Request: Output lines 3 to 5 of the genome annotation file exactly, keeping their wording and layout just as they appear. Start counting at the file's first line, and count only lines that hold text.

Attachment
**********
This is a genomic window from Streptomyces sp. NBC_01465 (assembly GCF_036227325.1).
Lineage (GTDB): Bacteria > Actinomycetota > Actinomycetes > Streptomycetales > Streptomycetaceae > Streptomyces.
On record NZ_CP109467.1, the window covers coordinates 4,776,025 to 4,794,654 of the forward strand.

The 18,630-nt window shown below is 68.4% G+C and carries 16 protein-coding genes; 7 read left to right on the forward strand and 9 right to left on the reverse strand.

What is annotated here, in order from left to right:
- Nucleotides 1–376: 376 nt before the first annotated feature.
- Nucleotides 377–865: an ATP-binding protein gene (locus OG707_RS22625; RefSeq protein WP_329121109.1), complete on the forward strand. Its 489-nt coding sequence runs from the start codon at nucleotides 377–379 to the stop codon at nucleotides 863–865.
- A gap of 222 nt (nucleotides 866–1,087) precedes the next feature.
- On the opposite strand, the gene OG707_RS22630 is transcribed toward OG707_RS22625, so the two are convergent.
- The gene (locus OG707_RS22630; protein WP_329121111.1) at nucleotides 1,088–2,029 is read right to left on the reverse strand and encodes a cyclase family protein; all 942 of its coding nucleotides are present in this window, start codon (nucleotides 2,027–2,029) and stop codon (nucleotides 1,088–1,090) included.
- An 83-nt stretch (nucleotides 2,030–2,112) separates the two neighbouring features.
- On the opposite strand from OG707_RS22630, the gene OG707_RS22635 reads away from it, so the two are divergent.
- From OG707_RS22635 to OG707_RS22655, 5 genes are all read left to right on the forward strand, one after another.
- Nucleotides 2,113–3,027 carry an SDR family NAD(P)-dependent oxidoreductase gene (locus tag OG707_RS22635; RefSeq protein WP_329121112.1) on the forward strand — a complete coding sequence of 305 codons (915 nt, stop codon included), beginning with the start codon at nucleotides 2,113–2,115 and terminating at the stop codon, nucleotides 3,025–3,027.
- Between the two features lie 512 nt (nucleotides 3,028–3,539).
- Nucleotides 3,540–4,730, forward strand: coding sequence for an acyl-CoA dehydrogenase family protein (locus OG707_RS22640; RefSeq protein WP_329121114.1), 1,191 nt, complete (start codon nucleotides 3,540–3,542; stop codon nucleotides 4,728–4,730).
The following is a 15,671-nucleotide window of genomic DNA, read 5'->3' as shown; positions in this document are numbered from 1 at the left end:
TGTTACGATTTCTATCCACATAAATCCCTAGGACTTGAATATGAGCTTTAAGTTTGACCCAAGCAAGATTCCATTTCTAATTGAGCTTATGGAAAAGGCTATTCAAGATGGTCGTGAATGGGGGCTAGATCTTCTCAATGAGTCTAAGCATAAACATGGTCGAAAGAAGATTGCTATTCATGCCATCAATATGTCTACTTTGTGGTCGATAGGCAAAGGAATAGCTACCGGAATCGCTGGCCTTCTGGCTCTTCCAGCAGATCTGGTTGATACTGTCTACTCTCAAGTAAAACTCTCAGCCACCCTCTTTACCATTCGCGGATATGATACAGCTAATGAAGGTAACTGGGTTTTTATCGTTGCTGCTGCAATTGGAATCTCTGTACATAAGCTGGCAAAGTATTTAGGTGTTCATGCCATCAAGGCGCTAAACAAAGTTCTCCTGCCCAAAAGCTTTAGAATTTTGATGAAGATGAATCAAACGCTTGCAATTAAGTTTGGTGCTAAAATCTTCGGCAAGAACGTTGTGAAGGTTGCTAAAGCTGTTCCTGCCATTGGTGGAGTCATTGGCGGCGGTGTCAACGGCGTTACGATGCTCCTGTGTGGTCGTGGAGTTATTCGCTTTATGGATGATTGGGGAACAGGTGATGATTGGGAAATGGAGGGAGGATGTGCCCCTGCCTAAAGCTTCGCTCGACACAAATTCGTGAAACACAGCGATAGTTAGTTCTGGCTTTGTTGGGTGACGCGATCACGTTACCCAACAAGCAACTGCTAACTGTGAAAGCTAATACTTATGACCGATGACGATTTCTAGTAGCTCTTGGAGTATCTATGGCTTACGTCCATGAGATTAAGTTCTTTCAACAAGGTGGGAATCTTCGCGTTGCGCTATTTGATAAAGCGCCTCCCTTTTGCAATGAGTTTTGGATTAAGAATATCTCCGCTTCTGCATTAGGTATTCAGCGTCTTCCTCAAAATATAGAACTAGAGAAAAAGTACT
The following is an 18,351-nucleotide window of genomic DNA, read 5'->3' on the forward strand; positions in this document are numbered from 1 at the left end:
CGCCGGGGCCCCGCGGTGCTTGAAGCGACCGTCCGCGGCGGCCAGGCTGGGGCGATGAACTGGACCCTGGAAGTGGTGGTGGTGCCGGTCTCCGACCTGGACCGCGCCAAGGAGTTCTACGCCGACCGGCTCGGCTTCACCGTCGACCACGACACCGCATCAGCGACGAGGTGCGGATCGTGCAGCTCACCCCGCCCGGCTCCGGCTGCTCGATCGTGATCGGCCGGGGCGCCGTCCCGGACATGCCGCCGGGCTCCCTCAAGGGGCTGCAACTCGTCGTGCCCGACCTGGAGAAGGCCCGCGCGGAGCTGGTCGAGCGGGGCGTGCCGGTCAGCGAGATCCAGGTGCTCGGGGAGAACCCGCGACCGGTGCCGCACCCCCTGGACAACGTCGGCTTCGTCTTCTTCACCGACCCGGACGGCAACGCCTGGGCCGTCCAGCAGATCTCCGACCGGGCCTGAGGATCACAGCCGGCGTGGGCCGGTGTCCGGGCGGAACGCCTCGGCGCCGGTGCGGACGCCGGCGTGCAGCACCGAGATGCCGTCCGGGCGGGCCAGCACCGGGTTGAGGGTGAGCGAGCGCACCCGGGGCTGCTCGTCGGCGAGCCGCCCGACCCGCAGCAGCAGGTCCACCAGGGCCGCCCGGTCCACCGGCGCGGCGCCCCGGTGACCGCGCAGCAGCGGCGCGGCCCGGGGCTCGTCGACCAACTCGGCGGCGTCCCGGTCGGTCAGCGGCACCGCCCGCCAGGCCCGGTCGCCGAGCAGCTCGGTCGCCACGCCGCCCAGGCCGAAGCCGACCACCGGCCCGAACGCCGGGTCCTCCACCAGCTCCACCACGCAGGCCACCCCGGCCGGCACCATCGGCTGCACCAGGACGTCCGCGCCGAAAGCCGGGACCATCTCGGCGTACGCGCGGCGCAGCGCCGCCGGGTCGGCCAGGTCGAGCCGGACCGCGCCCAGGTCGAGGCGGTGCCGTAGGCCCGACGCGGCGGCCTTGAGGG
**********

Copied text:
On record NZ_CP109467.1, the window covers coordinates 4,776,025 to 4,794,654 of the forward strand.

The 18,630-nt window shown below is 68.4% G+C and carries 16 protein-coding genes; 7 read left to right on the forward strand and 9 right to left on the reverse strand.

What is annotated here, in order from left to right: